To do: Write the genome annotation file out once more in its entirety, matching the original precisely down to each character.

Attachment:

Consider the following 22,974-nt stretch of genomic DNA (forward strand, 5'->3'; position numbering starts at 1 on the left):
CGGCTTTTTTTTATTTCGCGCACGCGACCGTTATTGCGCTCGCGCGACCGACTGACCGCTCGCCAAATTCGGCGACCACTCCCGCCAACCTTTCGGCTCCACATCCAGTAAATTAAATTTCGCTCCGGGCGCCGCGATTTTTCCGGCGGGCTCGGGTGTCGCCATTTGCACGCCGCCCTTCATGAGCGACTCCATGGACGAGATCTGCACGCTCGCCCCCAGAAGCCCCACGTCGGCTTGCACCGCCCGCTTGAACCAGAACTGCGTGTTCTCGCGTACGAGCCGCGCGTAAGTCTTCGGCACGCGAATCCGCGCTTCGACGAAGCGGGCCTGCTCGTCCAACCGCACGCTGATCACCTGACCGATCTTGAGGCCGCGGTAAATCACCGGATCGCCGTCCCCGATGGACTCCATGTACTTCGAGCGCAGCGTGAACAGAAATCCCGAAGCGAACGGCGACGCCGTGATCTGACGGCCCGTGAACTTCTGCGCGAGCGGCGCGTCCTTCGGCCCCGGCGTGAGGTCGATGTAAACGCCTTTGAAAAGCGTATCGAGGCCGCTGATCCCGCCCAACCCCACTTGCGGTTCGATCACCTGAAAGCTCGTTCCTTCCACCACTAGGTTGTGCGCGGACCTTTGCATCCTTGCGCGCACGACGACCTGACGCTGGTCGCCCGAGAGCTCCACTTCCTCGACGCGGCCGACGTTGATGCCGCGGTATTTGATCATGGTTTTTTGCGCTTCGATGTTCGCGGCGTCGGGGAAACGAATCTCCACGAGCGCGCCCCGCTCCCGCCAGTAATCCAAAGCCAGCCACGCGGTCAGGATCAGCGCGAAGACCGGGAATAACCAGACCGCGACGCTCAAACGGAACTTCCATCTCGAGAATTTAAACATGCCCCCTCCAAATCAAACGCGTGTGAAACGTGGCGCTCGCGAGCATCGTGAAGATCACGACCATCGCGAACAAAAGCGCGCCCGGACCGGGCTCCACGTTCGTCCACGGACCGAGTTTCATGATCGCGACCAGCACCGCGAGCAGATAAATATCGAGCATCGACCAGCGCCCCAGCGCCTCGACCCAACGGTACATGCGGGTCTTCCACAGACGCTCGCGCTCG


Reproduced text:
Consider the following 22,974-nt stretch of genomic DNA (forward strand, 5'->3'; position numbering starts at 1 on the left):
CGGCTTTTTTTTATTTCGCGCACGCGACCGTTATTGCGCTCGCGCGACCGACTGACCGCTCGCCAAATTCGGCGACCACTCCCGCCAACCTTTCGGCTCCACATCCAGTAAATTAAATTTCGCTCCGGGCGCCGCGATTTTTCCGGCGGGCTCGGGTGTCGCCATTTGCACGCCGCCCTTCATGAGCGACTCCATGGACGAGATCTGCACGCTCGCCCCCAGAAGCCCCACGTCGGCTTGCACCGCCCGCTTGAACCAGAACTGCGTGTTCTCGCGTACGAGCCGCGCGTAAGTCTTCGGCACGCGAATCCGCGCTTCGACGAAGCGGGCCTGCTCGTCCAACCGCACGCTGATCACCTGACCGATCTTGAGGCCGCGGTAAATCACCGGATCGCCGTCCCCGATGGACTCCATGTACTTCGAGCGCAGCGTGAACAGAAATCCCGAAGCGAACGGCGACGCCGTGATCTGACGGCCCGTGAACTTCTGCGCGAGCGGCGCGTCCTTCGGCCCCGGCGTGAGGTCGATGTAAACGCCTTTGAAAAGCGTATCGAGGCCGCTGATCCCGCCCAACCCCACTTGCGGTTCGATCACCTGAAAGCTCGTTCCTTCCACCACTAGGTTGTGCGCGGACCTTTGCATCCTTGCGCGCACGACGACCTGACGCTGGTCGCCCGAGAGCTCCACTTCCTCGACGCGGCCGACGTTGATGCCGCGGTATTTGATCATGGTTTTTTGCGCTTCGATGTTCGCGGCGTCGGGGAAACGAATCTCCACGAGCGCGCCCCGCTCCCGCCAGTAATCCAAAGCCAGCCACGCGGTCAGGATCAGCGCGAAGACCGGGAATAACCAGACCGCGACGCTCAAACGGAACTTCCATCTCGAGAATTTAAACATGCCCCCTCCAAATCAAACGCGTGTGAAACGTGGCGCTCGCGAGCATCGTGAAGATCACGACCATCGCGAACAAAAGCGCGCCCGGACCGGGCTCCACGTTCGTCCACGGACCGAGTTTCATGATCGCGACCAGCACCGCGAGCAGATAAATATCGAGCATCGACCAGCGCCCCAGCGCCTCGACCCAACGGTACATGCGGGTCTTCCACAGACGCTCGCGCTCG